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Reviewers: Don Mather, Dick Stafford, Marc Bridle, John Eyles, Ian Lace, Colin Clarke, Jack Ashby




Classic recordings vol. 4: 1936-1938





  1. Clarinet Lament (Barney’s Concerto)
  2. Echoes of Harlem (Cootie’s Concerto)
  3. I Don’t Know Why I Love You So
  4. Kissin’ My Baby Goodnight
  5. Yearnin’ for Love (Lawrence’s Concerto)
  6. Trumpet in Spades (Rex’s Concerto)
  7. It was a sad Night in Harlem
  8. Exposition Swing
  9. Mood Indigo-Solitude
  10. Sophisticated Lady-In a Sentimental Mood
  11. The New Birmingham Breakdown
  12. Scattin’ At the Kit Kat
  13. I’ve Got to be a Rug Cutter
  14. The New East St Louis Toodle-O
  15. Caravan
  16. All God’s Chillun Got Rhythm
  17. Prologue to Black & tan Fantasy
  18. The New Black & Tan fantasy
  19. Diminuendo In Blue
  20. Crescendo In Blue

Nobody would deny that Duke Ellington was a seminal figure in the development of both jazz and big bands. Himself an excellent pianist, arranger and composer, he surrounded himself with the very best musicians available, he paid them well and many stayed in his band for long periods of time. He also allowed the soloists in his time to have sufficient vehicles to express themselves and for their own specialist talents to develop. In these recordings from the period 1936 to 1938 Cootie Williams, Rex Stewart, Barney Bigard, Johnny Hodges, Harry Carney and Lawrence Brown are all heavily featured as well as the Duke himself, who plays solo piano on tracks 9&10.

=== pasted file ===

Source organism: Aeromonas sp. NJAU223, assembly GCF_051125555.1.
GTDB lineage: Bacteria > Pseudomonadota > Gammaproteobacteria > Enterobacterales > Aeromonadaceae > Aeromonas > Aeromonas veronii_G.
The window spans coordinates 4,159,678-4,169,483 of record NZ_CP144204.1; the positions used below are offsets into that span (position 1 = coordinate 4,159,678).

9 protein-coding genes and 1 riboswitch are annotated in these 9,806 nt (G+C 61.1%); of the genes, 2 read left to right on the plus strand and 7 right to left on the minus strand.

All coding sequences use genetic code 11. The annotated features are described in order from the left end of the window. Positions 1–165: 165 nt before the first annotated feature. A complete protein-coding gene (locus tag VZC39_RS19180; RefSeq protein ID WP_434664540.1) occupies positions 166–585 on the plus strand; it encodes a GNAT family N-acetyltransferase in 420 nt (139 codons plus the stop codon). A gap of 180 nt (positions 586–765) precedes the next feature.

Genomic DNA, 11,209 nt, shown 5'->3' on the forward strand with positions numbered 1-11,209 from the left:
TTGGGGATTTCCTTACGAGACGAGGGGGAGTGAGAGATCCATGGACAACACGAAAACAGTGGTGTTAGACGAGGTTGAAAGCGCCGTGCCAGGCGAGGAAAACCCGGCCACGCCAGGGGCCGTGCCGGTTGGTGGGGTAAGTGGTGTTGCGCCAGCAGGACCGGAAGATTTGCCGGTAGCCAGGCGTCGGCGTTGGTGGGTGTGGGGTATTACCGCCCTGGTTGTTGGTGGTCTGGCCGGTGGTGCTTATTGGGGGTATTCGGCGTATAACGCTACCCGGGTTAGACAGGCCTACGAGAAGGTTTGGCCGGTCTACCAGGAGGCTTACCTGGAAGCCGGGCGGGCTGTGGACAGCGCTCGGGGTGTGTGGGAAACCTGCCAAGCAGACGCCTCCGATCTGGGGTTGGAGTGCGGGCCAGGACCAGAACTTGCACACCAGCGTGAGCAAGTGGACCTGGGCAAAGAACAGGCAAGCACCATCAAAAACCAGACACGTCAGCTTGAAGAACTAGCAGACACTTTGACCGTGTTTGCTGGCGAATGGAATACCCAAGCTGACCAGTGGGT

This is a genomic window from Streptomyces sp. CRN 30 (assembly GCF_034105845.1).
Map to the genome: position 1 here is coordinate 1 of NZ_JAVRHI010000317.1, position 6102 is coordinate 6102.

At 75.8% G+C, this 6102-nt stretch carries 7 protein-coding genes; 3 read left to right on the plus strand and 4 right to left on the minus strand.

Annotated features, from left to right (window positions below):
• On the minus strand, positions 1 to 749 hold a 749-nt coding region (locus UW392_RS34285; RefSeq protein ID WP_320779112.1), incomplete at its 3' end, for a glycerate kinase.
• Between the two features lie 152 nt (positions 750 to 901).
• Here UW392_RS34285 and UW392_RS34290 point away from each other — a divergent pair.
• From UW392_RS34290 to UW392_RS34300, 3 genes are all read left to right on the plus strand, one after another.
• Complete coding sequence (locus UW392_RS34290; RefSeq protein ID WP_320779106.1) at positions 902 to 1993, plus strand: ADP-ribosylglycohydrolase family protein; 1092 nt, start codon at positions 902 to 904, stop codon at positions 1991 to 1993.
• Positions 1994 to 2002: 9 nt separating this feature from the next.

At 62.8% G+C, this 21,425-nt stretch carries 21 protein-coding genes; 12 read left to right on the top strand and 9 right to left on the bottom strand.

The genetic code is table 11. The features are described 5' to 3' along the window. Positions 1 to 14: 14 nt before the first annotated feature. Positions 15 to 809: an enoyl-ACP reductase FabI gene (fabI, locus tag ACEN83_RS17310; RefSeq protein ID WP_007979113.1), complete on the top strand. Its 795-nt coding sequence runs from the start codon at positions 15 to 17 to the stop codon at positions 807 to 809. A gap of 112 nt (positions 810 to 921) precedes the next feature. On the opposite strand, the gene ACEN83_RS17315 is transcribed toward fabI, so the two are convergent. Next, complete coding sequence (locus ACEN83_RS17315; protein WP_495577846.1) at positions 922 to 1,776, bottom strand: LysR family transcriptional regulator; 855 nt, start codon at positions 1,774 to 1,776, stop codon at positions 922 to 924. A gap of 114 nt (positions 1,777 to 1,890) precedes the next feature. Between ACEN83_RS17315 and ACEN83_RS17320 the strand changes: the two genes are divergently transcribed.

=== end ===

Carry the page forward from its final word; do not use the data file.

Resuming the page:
Once again Naxos have done a remarkable job on cleaning up these recordings, the sound quality, as with all this series I have heard to date, is quite acceptable.

The Ellington Band was going through a rapid period of development in the period of these recordings. As well as a residence at The Cotton Club, the band undertook some extensive tours of the USA and the Duke realised that in order to make his band viable, he had to tread that fine line between being musically successful and at the same time appealing to the public. Several of the tracks here made the top thirty and listening to them some sixty five years later, there is no doubt that the Duke knew how to accomplish this musical feat.

Many of the tunes are still played today and some of those that are not heard today surely would be if suitable arrangements were available for bands to play. Even Novelty Numbers like ‘I’ve Got to a be Rug Cutter’ swing like mad and the vocal group led by Ivy Anderson is great fun. The New East St. Louis Toodle-O follows it, which is a classic Ellington track in a more serious vein.

The Duke of course made many different arrangements of all his compositions and this constant up dating, often to accommodate joining soloists kept the band sounding fresh. The Duke was also happy to play other peoples tunes and the sprightly arrangement of Gus Kahn’s ‘All God’s Chillun’ proves the point admirably.

The last four tracks alone are worth the cost of the whole CD, they are classic Ellington Band performances.

Naxos have done all jazz fans a great favour by putting this music back on the market in a form which makes for very acceptable listening. The Duke Ellington Band of this period really signposted the way for every big band to follow.

Don Mather



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